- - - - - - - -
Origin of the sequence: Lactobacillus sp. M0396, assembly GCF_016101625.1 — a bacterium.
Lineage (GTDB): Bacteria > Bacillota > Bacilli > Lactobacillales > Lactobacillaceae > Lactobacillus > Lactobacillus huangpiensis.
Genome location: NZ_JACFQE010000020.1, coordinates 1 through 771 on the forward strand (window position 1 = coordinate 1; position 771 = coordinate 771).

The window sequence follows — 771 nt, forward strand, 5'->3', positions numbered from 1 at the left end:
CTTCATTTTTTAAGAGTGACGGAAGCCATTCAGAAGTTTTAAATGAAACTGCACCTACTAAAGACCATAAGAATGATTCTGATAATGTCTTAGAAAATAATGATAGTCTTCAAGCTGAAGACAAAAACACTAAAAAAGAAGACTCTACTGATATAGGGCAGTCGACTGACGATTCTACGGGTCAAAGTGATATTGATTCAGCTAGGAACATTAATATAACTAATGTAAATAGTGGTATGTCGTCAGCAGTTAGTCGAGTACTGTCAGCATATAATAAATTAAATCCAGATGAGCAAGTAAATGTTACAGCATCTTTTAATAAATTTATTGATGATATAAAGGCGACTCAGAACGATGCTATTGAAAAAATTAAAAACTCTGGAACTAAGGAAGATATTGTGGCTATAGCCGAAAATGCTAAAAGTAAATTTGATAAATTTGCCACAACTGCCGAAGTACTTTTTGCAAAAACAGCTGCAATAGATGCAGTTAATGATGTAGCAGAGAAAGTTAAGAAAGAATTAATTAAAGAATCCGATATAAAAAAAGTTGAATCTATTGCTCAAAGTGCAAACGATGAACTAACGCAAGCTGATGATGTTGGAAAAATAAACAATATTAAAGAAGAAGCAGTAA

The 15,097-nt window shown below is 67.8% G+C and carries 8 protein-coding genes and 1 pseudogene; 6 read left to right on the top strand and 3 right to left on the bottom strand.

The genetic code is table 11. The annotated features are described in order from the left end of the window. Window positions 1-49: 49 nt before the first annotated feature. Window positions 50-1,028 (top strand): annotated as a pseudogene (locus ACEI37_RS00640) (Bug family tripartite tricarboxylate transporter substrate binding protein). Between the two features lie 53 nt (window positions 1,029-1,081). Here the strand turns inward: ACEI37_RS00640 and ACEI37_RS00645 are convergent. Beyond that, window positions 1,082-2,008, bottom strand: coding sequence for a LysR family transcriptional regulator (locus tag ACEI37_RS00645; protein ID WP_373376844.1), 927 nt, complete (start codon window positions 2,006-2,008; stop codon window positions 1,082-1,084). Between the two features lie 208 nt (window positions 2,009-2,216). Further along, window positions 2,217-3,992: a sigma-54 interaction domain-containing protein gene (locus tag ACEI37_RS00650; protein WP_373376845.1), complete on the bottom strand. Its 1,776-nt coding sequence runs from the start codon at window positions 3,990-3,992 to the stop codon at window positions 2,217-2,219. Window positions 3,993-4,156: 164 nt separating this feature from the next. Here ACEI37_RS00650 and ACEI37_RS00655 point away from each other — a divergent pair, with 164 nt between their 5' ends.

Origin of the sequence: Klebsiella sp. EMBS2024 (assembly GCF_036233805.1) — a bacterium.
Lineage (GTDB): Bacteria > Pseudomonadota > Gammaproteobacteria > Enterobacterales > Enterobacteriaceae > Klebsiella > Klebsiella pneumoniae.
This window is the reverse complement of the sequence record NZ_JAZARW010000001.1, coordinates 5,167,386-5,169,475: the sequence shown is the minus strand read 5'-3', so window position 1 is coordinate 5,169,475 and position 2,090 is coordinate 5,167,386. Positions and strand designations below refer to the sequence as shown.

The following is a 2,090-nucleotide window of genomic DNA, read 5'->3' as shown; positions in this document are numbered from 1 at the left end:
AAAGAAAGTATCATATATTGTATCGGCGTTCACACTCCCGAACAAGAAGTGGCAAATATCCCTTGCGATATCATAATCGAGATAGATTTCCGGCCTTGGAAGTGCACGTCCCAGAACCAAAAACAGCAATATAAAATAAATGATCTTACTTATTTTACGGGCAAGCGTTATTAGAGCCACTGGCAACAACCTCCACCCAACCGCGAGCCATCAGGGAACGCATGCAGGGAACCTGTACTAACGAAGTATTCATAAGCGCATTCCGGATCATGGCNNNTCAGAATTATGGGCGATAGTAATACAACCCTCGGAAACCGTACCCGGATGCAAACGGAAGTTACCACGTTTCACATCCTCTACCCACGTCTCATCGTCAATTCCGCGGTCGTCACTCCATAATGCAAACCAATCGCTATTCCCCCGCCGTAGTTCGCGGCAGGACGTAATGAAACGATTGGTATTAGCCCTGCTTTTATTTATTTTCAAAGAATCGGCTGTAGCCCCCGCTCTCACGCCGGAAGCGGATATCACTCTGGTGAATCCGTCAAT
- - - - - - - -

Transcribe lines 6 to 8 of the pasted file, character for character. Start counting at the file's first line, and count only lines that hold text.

The 15,097-nt window shown below is 67.8% G+C and carries 8 protein-coding genes and 1 pseudogene; 6 read left to right on the top strand and 3 right to left on the bottom strand.

The genetic code is table 11. The annotated features are described in order from the left end of the window. Window positions 1-49: 49 nt before the first annotated feature. Window positions 50-1,028 (top strand): annotated as a pseudogene (locus ACEI37_RS00640) (Bug family tripartite tricarboxylate transporter substrate binding protein). Between the two features lie 53 nt (window positions 1,029-1,081). Here the strand turns inward: ACEI37_RS00640 and ACEI37_RS00645 are convergent. Beyond that, window positions 1,082-2,008, bottom strand: coding sequence for a LysR family transcriptional regulator (locus tag ACEI37_RS00645; protein ID WP_373376844.1), 927 nt, complete (start codon window positions 2,006-2,008; stop codon window positions 1,082-1,084). Between the two features lie 208 nt (window positions 2,009-2,216). Further along, window positions 2,217-3,992: a sigma-54 interaction domain-containing protein gene (locus tag ACEI37_RS00650; protein WP_373376845.1), complete on the bottom strand. Its 1,776-nt coding sequence runs from the start codon at window positions 3,990-3,992 to the stop codon at window positions 2,217-2,219. Window positions 3,993-4,156: 164 nt separating this feature from the next. Here ACEI37_RS00650 and ACEI37_RS00655 point away from each other — a divergent pair, with 164 nt between their 5' ends.

Origin of the sequence: Klebsiella sp. EMBS2024 (assembly GCF_036233805.1) — a bacterium.